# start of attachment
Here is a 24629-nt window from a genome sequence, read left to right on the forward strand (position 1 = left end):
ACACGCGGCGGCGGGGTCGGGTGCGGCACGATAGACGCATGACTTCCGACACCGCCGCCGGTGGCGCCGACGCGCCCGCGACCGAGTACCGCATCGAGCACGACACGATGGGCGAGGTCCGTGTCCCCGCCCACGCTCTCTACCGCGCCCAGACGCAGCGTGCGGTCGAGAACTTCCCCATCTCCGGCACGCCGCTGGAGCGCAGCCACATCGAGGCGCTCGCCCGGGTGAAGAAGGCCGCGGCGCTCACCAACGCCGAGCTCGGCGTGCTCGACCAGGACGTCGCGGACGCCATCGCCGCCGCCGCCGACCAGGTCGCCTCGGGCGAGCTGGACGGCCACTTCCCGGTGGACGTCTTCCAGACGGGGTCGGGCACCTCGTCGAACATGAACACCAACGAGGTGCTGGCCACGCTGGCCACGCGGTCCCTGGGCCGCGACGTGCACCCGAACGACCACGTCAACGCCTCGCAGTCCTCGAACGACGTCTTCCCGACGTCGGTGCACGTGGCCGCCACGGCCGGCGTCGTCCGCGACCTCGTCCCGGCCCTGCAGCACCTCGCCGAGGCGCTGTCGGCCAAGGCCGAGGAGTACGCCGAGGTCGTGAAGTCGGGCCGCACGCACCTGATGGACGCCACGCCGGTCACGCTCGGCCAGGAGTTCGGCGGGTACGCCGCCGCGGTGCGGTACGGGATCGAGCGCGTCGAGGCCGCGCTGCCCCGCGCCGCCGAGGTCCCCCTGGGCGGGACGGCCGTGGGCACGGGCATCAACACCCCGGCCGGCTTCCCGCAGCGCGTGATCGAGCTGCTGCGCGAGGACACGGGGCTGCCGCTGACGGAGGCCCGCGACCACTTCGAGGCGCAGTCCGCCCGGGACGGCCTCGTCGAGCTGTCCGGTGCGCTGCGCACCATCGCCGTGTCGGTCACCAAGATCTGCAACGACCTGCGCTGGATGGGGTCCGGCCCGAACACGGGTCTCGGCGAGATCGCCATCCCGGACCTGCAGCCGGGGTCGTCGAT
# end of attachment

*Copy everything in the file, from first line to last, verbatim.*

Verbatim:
Here is a 24629-nt window from a genome sequence, read left to right on the forward strand (position 1 = left end):
ACACGCGGCGGCGGGGTCGGGTGCGGCACGATAGACGCATGACTTCCGACACCGCCGCCGGTGGCGCCGACGCGCCCGCGACCGAGTACCGCATCGAGCACGACACGATGGGCGAGGTCCGTGTCCCCGCCCACGCTCTCTACCGCGCCCAGACGCAGCGTGCGGTCGAGAACTTCCCCATCTCCGGCACGCCGCTGGAGCGCAGCCACATCGAGGCGCTCGCCCGGGTGAAGAAGGCCGCGGCGCTCACCAACGCCGAGCTCGGCGTGCTCGACCAGGACGTCGCGGACGCCATCGCCGCCGCCGCCGACCAGGTCGCCTCGGGCGAGCTGGACGGCCACTTCCCGGTGGACGTCTTCCAGACGGGGTCGGGCACCTCGTCGAACATGAACACCAACGAGGTGCTGGCCACGCTGGCCACGCGGTCCCTGGGCCGCGACGTGCACCCGAACGACCACGTCAACGCCTCGCAGTCCTCGAACGACGTCTTCCCGACGTCGGTGCACGTGGCCGCCACGGCCGGCGTCGTCCGCGACCTCGTCCCGGCCCTGCAGCACCTCGCCGAGGCGCTGTCGGCCAAGGCCGAGGAGTACGCCGAGGTCGTGAAGTCGGGCCGCACGCACCTGATGGACGCCACGCCGGTCACGCTCGGCCAGGAGTTCGGCGGGTACGCCGCCGCGGTGCGGTACGGGATCGAGCGCGTCGAGGCCGCGCTGCCCCGCGCCGCCGAGGTCCCCCTGGGCGGGACGGCCGTGGGCACGGGCATCAACACCCCGGCCGGCTTCCCGCAGCGCGTGATCGAGCTGCTGCGCGAGGACACGGGGCTGCCGCTGACGGAGGCCCGCGACCACTTCGAGGCGCAGTCCGCCCGGGACGGCCTCGTCGAGCTGTCCGGTGCGCTGCGCACCATCGCCGTGTCGGTCACCAAGATCTGCAACGACCTGCGCTGGATGGGGTCCGGCCCGAACACGGGTCTCGGCGAGATCGCCATCCCGGACCTGCAGCCGGGGTCGTCGAT